Highlights from the 2019 Brooklyn Antiquarian Book Fair
The Brooklyn Antiquarian Book Fair took over the Brooklyn Expo Center in Greenpoint this past weekend, overflowing the 60,000-square-foot venue with curators, book dealers, pulpy paperbacks, rare editions and retro book fanatics.
The fair showcased 110 dealers with more than 50,000 collectible items for sale, ranging in price from under $50 to many thousands of dollars. Attendees perused stacks of vintage books, vernacular photography, counter-culture posters, rare prints and other literary ephemera, and listened to seminars on subjects ranging from collecting grimoires (books of magical spells), 19th-century spirit photography, a 17th-century treatise on alchemy and a children’s book show-and-tell event.
Big names in book collecting were in attendance, including A.N. Devers, whose London bookshop the Second Shelf focuses on rare works by women writers, and Christopher de Lotbiniére of Christopher’s Rare Books, a New York City-based dealer specializing in rare editions with striking jacket art.
“The thing I find fascinating about book jackets is, it’s like paintings in a museum,” said de Lotbiniére. “The first thing you can identify is usually what decade it comes from. It’s easy to say, oh, that’s from the ’60s, that’s from the ’30s.”
Some of de Lotbiniére’s favorite book jackets within the collection he brought to the fair Sunday are the simple covers of a collection of T.S. Eliot Poems and “The Cantos of Ezra Pound,” both published by Faber & Faber.
Eliot worked at Faber in the 1920s, and according to de Lotbiniére, used his position at the publishing house to exert unusual influence over the presentation of his and his friend’s work.
“He was kind of in a unique position to create his own [book jackets]. His poems have been published in multiple editions with very small changes, and I’m sure that’s because he worked there,” said de Lotbiniére.
Another treasure within de Lotbiniére’s collection: a copy of Kurt Vonnegut’s “Slaughterhouse-Five” from the first U.S. printing by Delacorte Press in 1969. In subsequent printings, the second half of the title (originally “Slaughterhouse-Five, Or the Children’s Crusade: A Duty-Dance with Death”) was dropped from the cover. De Lotbiniére’s was selling his copy for $995, just a slight increase from the original $5.95 price listed on the book’s dust jacket.
Dealer Robert Seymore of Colebrook Book Barn in Colebrook, Connecticut brought some rare Brooklyn tomes to display at the fair.
Seymour was selling a first-edition copy of Frank Graham’s “The Brooklyn Dodgers, An Informal History,” signed by players Leo Durocher, Dixie Walker, Ed Stanky, Babe Herman, Curt Davis, Howie Schultz, Hal Gregg and Bill Hart for $1,250. The book was published by Octavo, an imprint of Putnam, in 1945.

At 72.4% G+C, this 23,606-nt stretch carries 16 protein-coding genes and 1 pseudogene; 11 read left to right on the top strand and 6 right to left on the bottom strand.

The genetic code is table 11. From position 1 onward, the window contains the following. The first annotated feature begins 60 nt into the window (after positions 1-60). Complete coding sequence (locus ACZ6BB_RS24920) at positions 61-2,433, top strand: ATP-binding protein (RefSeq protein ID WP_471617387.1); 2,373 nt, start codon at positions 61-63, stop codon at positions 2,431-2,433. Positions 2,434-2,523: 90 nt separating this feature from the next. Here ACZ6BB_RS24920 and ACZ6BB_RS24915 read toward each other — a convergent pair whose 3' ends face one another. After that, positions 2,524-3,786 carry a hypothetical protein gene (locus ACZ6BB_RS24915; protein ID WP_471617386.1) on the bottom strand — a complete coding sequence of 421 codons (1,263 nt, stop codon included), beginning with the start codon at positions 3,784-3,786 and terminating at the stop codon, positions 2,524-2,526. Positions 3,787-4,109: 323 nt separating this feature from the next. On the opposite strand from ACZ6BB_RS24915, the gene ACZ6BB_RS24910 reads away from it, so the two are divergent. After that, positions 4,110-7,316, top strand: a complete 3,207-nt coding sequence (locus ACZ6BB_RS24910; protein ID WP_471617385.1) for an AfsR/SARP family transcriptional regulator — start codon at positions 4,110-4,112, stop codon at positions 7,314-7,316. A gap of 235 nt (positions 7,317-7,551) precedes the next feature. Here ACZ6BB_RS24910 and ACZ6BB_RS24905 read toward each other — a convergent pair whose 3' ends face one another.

Also in Seymore’s collection was a first-edition copy of the 1921 book “Four Years in the Underbrush: Adventures as a Working Woman in New York,” in which an anonymous author spent four years posing as an “unskilled working woman of New York City,” during the U.S. involvement in World War I and the years just after, “working shoulder to shoulder and living among my fellow workers on my wages.” The book was published by Charles Scribner’s Sons, and is considered an early example of undercover reporting. The pictorial cloth hardcover features a picture of the Brooklyn Bridge.
A 2003 poster from the now-defunct New York is Book Country festival was hanging on display at the expo center. The festival was held annually in Manhattan beginning in 1979, first on Fifth Avenue between 48th and 57th streets, and later in Washington Square Park. The event was cancelled in 2010, but the posters commissioned for the festival from artists like Edward Gorey, Maurice Sendak, Charles Schulz, Richard Scary and Stan and Jan Berenstain, live on.
Maurice Sendak drew this poster for the 25th anniversary of the first New York is Book Country festival in 2003.
Bradford Verter from Carpe Librum Books in Williamstown, Massachusetts brought a special title to the fair — a first-edition copy of “The Hearthstone: Or, Life at Home,” an 1883 housekeeping manual by Laura C. Holloway. In addition to writing books, Holloway served as the editor of the Brooklyn Daily Eagle’s literary and women’s pages for 12 years, beginning in 1870.
“The Hearthstone” was quickly snatched up by fellow rare book dealer Lizzy Young, who runs Lizzy Young Bookseller in Cobble Hill, a shop specializing in the culinary arts.
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